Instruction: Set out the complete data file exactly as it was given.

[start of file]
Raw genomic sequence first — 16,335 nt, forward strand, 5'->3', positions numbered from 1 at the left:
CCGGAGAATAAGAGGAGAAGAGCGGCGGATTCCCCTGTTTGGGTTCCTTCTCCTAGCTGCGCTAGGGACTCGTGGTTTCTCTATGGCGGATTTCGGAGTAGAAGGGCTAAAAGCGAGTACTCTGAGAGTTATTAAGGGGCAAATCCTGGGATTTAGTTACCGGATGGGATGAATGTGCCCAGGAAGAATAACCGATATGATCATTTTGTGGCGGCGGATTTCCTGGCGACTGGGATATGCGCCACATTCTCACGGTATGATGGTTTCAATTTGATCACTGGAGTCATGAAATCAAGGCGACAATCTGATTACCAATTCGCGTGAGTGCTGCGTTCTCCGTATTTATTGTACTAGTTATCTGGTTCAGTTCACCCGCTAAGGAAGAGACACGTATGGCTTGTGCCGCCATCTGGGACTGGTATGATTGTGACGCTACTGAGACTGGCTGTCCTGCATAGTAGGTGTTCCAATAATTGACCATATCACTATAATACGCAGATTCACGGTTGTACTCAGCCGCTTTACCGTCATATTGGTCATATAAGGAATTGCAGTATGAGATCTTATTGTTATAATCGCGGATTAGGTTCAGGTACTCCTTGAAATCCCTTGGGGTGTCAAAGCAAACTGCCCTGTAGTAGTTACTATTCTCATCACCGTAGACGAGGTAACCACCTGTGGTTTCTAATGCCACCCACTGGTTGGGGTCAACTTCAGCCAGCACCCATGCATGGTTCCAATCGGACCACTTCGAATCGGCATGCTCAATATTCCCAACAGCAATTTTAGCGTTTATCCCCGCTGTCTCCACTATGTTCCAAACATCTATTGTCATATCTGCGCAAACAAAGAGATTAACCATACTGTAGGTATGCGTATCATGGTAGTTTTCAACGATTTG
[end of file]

Raw genomic sequence first — 16,335 nt, forward strand, 5'->3', positions numbered from 1 at the left:
CCGGAGAATAAGAGGAGAAGAGCGGCGGATTCCCCTGTTTGGGTTCCTTCTCCTAGCTGCGCTAGGGACTCGTGGTTTCTCTATGGCGGATTTCGGAGTAGAAGGGCTAAAAGCGAGTACTCTGAGAGTTATTAAGGGGCAAATCCTGGGATTTAGTTACCGGATGGGATGAATGTGCCCAGGAAGAATAACCGATATGATCATTTTGTGGCGGCGGATTTCCTGGCGACTGGGATATGCGCCACATTCTCACGGTATGATGGTTTCAATTTGATCACTGGAGTCATGAAATCAAGGCGACAATCTGATTACCAATTCGCGTGAGTGCTGCGTTCTCCGTATTTATTGTACTAGTTATCTGGTTCAGTTCACCCGCTAAGGAAGAGACACGTATGGCTTGTGCCGCCATCTGGGACTGGTATGATTGTGACGCTACTGAGACTGGCTGTCCTGCATAGTAGGTGTTCCAATAATTGACCATATCACTATAATACGCAGATTCACGGTTGTACTCAGCCGCTTTACCGTCATATTGGTCATATAAGGAATTGCAGTATGAGATCTTATTGTTATAATCGCGGATTAGGTTCAGGTACTCCTTGAAATCCCTTGGGGTGTCAAAGCAAACTGCCCTGTAGTAGTTACTATTCTCATCACCGTAGACGAGGTAACCACCTGTGGTTTCTAATGCCACCCACTGGTTGGGGTCAACTTCAGCCAGCACCCATGCATGGTTCCAATCGGACCACTTCGAATCGGCATGCTCAATATTCCCAACAGCAATTTTAGCGTTTATCCCCGCTGTCTCCACTATGTTCCAAACATCTATTGTCATATCTGCGCAAACAAAGAGATTAACCATACTGTAGGTATGCGTATCATGGTAGTTTTCAACGATTTG